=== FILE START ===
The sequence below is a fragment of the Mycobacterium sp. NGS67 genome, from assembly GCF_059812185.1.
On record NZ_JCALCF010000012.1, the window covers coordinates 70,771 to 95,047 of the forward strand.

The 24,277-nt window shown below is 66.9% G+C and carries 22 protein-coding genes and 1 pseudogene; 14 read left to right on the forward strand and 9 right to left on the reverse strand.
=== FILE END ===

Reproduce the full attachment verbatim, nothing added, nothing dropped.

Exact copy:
The sequence below is a fragment of the Mycobacterium sp. NGS67 genome, from assembly GCF_059812185.1.
On record NZ_JCALCF010000012.1, the window covers coordinates 70,771 to 95,047 of the forward strand.

The 24,277-nt window shown below is 66.9% G+C and carries 22 protein-coding genes and 1 pseudogene; 14 read left to right on the forward strand and 9 right to left on the reverse strand.